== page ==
But his time at Kansas, and at California, are now in the past. Last week, Stadium college basketball insider Jeff Goodman reported that Moore will return to his hometown of Chicago to play for the DePaul Blue Demons. Moore’s father is battling an illness and he will apply for a family hardship waiver [the justification is that he needed to be closer to home to be with his father] and per a source the expectation is the NCAA will approve his family hardship waiver and he’ll become immediately eligible to play.

“Charlie Moore adds an all-around experienced guard to our program that can shoot and distribute the ball at a high level,” Blue Demon head coach Dave Leitao said in a statement posted on DePaul athletics’ website. “He also brings high-level experience from playing in both the Pac-12 and Big 12 Conferences and his return to his hometown is exciting for our fans and basketball fans in Chicago.”

At 5-foot-11-inches tall with good passing skills, Moore has the look of a point guard. But don’t be fooled, because that isn’t his best position.

“Last summer, when I was talking to [Kansas head coach Bill] Self about Charlie, I think one of the things that I remember he said that stood out was everybody wants to play him at point guard because of his size, but there’s no question that he is a scorer,” Tait said. “That’s his best skill and his first skill and the thing that they were hoping to get out of him the most.”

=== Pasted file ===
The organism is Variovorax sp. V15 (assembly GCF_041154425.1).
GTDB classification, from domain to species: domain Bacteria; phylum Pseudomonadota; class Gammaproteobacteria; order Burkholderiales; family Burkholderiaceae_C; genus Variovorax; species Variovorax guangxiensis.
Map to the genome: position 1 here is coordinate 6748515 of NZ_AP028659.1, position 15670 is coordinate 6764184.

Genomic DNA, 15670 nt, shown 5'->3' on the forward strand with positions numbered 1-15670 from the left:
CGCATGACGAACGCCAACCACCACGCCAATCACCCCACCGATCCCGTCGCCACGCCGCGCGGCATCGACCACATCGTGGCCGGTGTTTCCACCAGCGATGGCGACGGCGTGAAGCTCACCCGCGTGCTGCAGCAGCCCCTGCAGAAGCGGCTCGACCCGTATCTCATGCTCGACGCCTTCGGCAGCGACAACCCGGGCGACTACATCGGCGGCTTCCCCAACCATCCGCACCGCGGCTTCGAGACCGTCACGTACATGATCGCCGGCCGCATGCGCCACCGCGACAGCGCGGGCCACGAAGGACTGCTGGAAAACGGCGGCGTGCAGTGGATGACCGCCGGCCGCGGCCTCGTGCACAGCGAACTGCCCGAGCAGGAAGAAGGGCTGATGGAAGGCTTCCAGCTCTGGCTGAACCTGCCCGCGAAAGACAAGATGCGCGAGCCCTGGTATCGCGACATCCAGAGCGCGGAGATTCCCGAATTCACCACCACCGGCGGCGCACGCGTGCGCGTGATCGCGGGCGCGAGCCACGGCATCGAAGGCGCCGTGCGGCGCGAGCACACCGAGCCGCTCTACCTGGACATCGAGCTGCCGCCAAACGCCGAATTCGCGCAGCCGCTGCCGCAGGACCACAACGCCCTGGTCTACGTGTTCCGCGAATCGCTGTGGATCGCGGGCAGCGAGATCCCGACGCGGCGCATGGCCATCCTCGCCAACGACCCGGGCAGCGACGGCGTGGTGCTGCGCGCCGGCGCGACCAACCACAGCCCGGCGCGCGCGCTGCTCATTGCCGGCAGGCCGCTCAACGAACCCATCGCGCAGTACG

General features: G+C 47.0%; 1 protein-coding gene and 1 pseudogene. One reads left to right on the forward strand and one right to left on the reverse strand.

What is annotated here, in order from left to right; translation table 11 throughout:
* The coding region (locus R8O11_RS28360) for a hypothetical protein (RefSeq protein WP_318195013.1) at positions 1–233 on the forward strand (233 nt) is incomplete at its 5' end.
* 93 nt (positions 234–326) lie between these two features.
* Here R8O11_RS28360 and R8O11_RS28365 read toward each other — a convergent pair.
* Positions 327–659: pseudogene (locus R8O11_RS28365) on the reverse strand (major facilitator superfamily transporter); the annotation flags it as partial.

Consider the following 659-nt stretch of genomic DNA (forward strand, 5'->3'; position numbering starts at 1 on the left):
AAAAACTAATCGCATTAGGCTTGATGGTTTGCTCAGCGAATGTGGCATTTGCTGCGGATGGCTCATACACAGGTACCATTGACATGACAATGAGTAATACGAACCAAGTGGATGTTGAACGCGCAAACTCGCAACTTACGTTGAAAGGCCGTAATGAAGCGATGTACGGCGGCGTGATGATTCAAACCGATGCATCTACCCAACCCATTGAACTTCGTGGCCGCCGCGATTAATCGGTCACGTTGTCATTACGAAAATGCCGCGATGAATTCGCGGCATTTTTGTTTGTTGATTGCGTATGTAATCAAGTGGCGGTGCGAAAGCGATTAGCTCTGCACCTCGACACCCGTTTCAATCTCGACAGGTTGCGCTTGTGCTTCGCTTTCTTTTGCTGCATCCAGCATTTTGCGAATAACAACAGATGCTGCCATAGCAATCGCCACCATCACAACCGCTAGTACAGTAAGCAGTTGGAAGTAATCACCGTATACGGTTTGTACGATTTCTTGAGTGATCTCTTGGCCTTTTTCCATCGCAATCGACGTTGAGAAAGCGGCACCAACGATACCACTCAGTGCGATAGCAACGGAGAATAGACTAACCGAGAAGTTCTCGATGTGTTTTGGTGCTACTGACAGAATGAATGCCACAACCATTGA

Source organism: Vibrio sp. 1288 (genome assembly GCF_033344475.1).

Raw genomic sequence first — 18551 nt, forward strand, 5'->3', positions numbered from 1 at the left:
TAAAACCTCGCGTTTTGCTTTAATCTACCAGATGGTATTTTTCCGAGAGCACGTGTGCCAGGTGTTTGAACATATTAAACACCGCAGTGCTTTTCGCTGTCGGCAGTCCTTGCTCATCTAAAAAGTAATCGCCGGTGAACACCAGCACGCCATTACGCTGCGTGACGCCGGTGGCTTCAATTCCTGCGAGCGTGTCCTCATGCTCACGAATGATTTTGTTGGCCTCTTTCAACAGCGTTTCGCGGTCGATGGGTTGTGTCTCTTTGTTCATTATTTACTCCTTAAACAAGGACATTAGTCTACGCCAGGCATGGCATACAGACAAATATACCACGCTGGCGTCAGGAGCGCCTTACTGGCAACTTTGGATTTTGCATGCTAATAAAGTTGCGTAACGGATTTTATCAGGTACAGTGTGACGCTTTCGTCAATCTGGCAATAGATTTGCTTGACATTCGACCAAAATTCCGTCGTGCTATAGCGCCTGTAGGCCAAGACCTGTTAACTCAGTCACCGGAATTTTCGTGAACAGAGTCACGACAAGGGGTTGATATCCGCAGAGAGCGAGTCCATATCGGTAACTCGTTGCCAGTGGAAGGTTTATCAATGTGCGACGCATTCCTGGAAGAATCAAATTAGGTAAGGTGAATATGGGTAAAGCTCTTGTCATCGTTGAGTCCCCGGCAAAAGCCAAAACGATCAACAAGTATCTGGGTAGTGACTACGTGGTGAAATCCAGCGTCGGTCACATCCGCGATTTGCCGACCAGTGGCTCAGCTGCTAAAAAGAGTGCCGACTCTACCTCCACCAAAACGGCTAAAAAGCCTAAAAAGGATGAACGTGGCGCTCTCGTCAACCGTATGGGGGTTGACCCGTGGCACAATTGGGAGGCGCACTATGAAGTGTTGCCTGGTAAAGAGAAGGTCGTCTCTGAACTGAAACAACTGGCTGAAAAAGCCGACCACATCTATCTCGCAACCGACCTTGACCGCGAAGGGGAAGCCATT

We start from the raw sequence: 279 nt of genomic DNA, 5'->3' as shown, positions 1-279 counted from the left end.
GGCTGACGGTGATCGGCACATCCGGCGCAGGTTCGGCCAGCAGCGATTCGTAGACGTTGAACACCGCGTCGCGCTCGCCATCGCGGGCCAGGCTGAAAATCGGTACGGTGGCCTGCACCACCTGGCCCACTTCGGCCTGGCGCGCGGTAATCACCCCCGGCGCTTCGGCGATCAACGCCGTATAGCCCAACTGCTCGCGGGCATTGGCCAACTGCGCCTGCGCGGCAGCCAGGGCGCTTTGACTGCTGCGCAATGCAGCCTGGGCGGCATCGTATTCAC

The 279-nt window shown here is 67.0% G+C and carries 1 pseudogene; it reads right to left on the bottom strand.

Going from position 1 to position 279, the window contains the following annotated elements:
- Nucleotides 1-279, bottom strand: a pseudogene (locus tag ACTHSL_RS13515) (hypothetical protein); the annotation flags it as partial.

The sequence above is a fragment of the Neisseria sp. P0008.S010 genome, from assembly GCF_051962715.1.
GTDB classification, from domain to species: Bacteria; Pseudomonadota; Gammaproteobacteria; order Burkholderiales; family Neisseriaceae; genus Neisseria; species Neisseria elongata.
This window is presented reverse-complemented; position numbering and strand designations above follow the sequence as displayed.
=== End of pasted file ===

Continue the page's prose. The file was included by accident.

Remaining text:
At least with the Blue Demons, it’s probably a good thing that Moore projects more as a shooting guard than a point guard. The Blue Demons have an excess of point guards on their roster right now. Devin Gage is the veteran returner while Flynn Cameron returns as well with a year of Big East Conference experience and an extended postseason run under his belt.

Former Kansas commit Markese Jacobs is an incoming four-star recruit who will eventually contribute significantly, but is recovering from partially tearing the ACL in his right knee at the end of January.

With John Diener entering the transfer portal, Moore will likely compete for playing time with incumbent shooting guard Jalen Coleman-Lands should Leitao indeed use him at this position. Incoming freshman Oscar Lopez also plays this position and could factor into the playing time divide as well.

With the talent on the roster for next season, Leitao hopes the change of scenery will unlock Moore’s shot again and that he can become a valuable floor spacer for a team that will look to build upon the 38.2 percent 3-point percentage [second in the Big East Conference] they posted in conference play last season.

Irrespective of his struggles at Kansas, Moore was a four-star talent out of high school who was ranked 61st in his class by and 71st by He contributed immediately during his freshman season at California in a major college basketball conference and was good enough to earn a transfer spot at Kansas which isn’t an easy by any means. The Blue Demons hope the talent will prevail over his past struggles and that he’ll turn things around in Lincoln Park.

“I think with Charlie Moore, if he could just go on the floor and play within himself and just do the things he’s good at doing and not try to do more or try to do too much, I think he could be a really good player,” Tait said. “I think he’s a really good fit at DePaul.”

To put it more bluntly:

“He was horrible at Kansas, but he isn’t a horrible basketball player,” Chasen said.